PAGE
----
Luke Wroblewski coined the term Mobile First in response to the ascendency of mobile devices:
Losing 80% of your screen space forces you to focus. You need to make sure that what stays on the screen is the most important set of features for your customers and your business. There simply isn’t room for any interface debris or content of questionable value. You need to know what matters most.
If you can prioritise your content and make it work within the confined space of a small screen, then you will have created a robust, resilient design that you can build upon for larger screen sizes.
Stephanie and Bryan Rieger encapsulated the mobile‐first responsive design approach:
The lack of a media query is your first media query.
In this context, Mobile First is less about mobile devices per se, and instead focuses on prioritising content and tasks regardless of the device. It discourages assumptions. In the past, web designers had fallen foul of unfounded assumptions about desktop devices. Now it was equally important to avoid making assumptions about mobile devices.
Web designers could no longer make assumptions about screen sizes, bandwidth, or browser capabilities. They were left with the one aspect of the website that was genuinely under their control: the content.
Echoing A Dao Of Web Design, designer Mark Boulton put this new approach into a historical context:
Embrace the fluidity of the web. Design layouts and systems that can cope to whatever environment they may find themselves in. But the only way we can do any of this is to shed ways of thinking that have been shackles around our necks. They’re holding us back. Start designing from the content out, rather than the canvas in.
This content‐out way of thinking is fundamentally different to the canvas‐in approach that dates all the way back to the Book of Kells. It asks web designers to give up the illusion of control and create a materially‐honest discipline for the World Wide Web.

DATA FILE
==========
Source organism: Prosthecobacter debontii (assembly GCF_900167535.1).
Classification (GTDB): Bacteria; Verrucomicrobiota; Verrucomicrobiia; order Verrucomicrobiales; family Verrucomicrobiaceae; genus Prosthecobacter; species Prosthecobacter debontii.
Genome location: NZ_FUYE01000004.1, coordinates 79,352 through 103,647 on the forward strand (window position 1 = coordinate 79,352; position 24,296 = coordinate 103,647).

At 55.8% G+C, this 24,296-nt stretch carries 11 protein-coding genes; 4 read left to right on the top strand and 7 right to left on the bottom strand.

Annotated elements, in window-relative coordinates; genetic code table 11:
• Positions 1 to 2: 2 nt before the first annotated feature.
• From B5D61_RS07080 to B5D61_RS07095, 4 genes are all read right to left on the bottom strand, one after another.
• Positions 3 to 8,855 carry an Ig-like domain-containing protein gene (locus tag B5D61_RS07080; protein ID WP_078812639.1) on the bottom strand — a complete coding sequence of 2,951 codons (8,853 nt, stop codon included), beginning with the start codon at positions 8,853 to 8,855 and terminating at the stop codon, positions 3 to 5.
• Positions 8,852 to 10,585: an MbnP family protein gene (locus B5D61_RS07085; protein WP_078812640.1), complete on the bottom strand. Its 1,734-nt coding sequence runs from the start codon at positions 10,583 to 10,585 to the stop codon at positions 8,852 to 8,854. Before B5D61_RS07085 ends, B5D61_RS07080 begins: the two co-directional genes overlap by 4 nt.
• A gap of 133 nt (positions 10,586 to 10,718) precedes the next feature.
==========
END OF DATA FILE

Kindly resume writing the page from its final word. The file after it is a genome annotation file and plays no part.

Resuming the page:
Relinquishing control does not mean relinquishing quality. Quite the opposite. In acknowledging the many unknowns involved in designing for the web, designers can craft in a resilient flexible way that is true to the medium.
Texan web designer Trent Walton was initially wary of responsive design, but soon realised that it was a more honest, authentic approach than creating fixed‐width Photoshop mock‐ups:
My love for responsive centers around the idea that my website will meet you wherever you are—from mobile to full‐blown desktop and anywhere in between.
For years, web design was dictated by the designer. The user had no choice but to accommodate the site’s demand for a screen of a certain size or a network connection of a certain speed. Now, web design can be a conversation between the designer and the user. Now, web design can reflect the underlying principles of the web itself.
On the twentieth anniversary of the World Wide Web, Tim Berners‐Lee wrote an article for Scientific American in which he reiterated those underlying principles:
The primary design principle underlying the Web’s usefulness and growth is universality. The Web should be usable by people with disabilities. It must work with any form of information, be it a document or a point of data, and information of any quality—from a silly tweet to a scholarly paper. And it should be accessible from any kind of hardware that can connect to the Internet: stationary or mobile, small screen or large.